Immunohistochemistry. Pancreatic tissue microarrays were obtained from U.S. Biomax (Rockville, MD) and consisted of 70 tissue cores measuring 1.5 mm in diameter and 5 μm in thickness. The slides were H&E and trichrome stained or stained for MT1-MMP and phospho-Smad2 (pSmad2) by the Pathology Core Facility of the Robert H. Lurie Comprehensive Cancer Center at Northwestern University. The microarray tissue specimen grades were verified by a pathologist (V.A.) and included nine normal pancreas, 10 grade 1 adenocarcinomas, 27 grade 2 adenocarcinomas, and 24 grade 3 adenocarcinomas. The extent of fibrosis was determined by digitizing the trichrome-stained slide using an automated cellular imaging system from Clarient (San Juan Capistrano, CA) and quantifying the blue signal relative to the total digitized signal from each of the core specimens. Immunohistochemical staining with antibodies for MT1-MMP (Neomarkers, Fremont, CA; 1:100 dilution) and pSmad2 (Cell Signaling, Beverly, MA; 1:200 dilution) was done according to standard procedures. Analysis of tissue sections was done by light microscopy by a pathologist (V.A.), and a total of 200 tumor cells in each core (six fields) were examined at ×40 magnification. Because many of the tumors showed nonhomogenous staining, the percentages of tumor cells (excluding stromal cells) that were positive at each of the intensity scores 0 (absent staining), 1+ (weak staining), 2+ (moderate staining), and 3+ (strong staining) were recorded, and the sum of these scores gave a final score for each of the cores ranging from 0 to 0.99, 1 to 1.99, or 2 to 2.99. Ps were calculated using unpaired t test comparing the scores of each of the tumor grades with the normal pancreatic tissue samples. The association between fibrosis and MT1-MMP expression in the tumor samples was assessed using Pearson correlation coefficient test. Statistical analyses were done using GraphPad Instat 3 (San Diego, CA).

Cell culture. Premalignant HPDE cells (HPV16-immortalized normal pancreatic ductal epithelium) were generously provided by Dr. M. Tsao (Ontario Cancer Institute; ref. 22). Malignant PDAC Panc1 cells were obtained from the American Type Culture Collection (Manassas, VA). A pancreatic fibroblast cell line (F5), which was derived from a patient with pancreatic cancer, was obtained from Dr. M. Goggins (Johns Hopkins University; ref. 23). HPDE cells were maintained in keratinocyte-SFM supplemented with 100 units/mL penicillin, 100 μg/mL streptomycin, 50 μg/mL BPE (supplied with the medium), and 5 ng/mL epidermal growth factor. Panc1 cells and F5 fibrobalsts were routinely maintained in DMEM containing 10% FCS and supplemented with 100 units/mL penicillin and 100 μg/mL streptomycin. The HPDE cells were plated in supplement containing media and supplement starved overnight before treatment with TGF-β1. In additional experiments, inhibitors or other chemical reagents were added 30 minutes before TGF-β1 treatment.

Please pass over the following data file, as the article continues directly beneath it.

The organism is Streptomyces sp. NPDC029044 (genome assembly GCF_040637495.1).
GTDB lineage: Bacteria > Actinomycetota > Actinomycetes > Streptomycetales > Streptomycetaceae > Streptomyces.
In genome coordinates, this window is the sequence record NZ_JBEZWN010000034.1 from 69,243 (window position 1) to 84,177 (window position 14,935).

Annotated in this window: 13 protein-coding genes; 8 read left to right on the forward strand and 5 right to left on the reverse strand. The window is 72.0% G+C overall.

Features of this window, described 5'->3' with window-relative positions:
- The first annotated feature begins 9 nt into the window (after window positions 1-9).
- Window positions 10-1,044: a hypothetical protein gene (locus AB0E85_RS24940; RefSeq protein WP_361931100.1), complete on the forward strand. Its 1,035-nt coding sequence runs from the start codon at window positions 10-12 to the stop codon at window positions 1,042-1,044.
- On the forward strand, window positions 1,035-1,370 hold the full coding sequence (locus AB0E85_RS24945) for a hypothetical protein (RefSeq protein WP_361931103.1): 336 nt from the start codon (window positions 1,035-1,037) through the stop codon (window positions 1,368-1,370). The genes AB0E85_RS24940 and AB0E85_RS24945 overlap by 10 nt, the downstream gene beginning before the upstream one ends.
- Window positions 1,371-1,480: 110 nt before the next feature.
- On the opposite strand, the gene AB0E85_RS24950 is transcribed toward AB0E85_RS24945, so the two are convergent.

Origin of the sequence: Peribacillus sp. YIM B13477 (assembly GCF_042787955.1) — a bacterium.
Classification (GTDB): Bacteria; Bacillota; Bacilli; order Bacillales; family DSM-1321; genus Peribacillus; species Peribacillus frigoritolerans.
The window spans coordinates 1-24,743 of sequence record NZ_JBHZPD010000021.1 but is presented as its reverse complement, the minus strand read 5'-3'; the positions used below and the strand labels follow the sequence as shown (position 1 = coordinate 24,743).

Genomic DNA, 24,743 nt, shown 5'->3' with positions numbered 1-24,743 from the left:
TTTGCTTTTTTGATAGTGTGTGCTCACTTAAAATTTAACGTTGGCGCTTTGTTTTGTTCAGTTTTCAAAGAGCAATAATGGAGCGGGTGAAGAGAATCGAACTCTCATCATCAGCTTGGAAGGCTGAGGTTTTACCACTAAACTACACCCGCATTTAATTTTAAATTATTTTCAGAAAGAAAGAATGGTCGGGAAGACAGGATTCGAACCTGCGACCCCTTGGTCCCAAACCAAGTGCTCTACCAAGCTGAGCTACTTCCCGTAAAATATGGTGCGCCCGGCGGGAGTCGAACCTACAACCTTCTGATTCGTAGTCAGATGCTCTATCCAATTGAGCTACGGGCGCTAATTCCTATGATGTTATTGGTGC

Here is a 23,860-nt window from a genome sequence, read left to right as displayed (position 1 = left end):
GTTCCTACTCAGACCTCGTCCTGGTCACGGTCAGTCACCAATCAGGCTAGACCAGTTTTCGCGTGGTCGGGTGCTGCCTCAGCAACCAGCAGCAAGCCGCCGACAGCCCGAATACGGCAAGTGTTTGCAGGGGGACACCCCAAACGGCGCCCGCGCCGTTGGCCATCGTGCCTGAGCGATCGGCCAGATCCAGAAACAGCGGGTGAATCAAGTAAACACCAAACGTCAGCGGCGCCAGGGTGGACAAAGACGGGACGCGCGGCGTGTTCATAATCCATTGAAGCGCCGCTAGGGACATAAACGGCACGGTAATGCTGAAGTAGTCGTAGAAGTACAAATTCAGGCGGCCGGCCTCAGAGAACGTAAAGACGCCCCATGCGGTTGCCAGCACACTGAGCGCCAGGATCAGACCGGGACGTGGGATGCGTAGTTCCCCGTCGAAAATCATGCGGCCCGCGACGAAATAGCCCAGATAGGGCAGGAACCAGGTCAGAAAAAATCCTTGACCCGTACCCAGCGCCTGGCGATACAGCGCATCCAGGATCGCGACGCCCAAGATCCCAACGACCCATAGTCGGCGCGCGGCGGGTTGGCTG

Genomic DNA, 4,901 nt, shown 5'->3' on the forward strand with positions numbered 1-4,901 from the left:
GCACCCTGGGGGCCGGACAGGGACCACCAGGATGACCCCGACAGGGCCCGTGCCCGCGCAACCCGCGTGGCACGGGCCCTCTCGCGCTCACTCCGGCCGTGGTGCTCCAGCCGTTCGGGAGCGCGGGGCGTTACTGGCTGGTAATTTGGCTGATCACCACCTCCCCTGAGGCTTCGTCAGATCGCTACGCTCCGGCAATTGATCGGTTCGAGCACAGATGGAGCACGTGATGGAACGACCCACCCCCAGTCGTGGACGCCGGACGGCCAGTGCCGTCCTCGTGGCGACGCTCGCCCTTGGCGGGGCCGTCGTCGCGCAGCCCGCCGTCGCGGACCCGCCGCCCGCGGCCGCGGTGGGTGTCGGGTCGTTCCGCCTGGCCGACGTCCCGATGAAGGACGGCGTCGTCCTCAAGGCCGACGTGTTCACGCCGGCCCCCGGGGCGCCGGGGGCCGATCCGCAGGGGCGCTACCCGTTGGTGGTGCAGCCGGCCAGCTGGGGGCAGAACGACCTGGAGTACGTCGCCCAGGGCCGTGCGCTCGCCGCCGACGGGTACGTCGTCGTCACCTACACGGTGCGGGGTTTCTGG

Generation of extracellular matrix and type I fibrillar collagen. The extracellular matrices deposited by HPDE cells, Panc1 cells, and F5 fibroblasts were generated as described previously (24, 25). Briefly, the cells were grown in six-well plates to 48 to 72 hours after confluence before treatment for 5 minutes with 20 mmol/L ammonium hydroxide to remove cells. After three rapid washes each in sterile distilled water and PBS, the deposited extracellular matrix was then used. To determine the composition of the deposited matrices, the ammonium hydroxide–treated six-well plates were scraped in Laemmli sample dilution buffer (25), and equal volumes of the lysates were analyzed by SDS-PAGE (7%) and immunoblotted for type I collagen (1:400), laminin 1 (1:5,000), and laminin 5 (1:1,000). In additional experiments, cells were plated on top of type I fibrillar collagen surfaces generated as previously described (25, 26). Briefly, acid-solubilized rat tail type I collagen was neutralized with NaOH according to the manufacturer's specification to a final concentration of 1 mg/mL, and 1.2 mL was added to a six-well tissue culture plate and allowed to form a gel.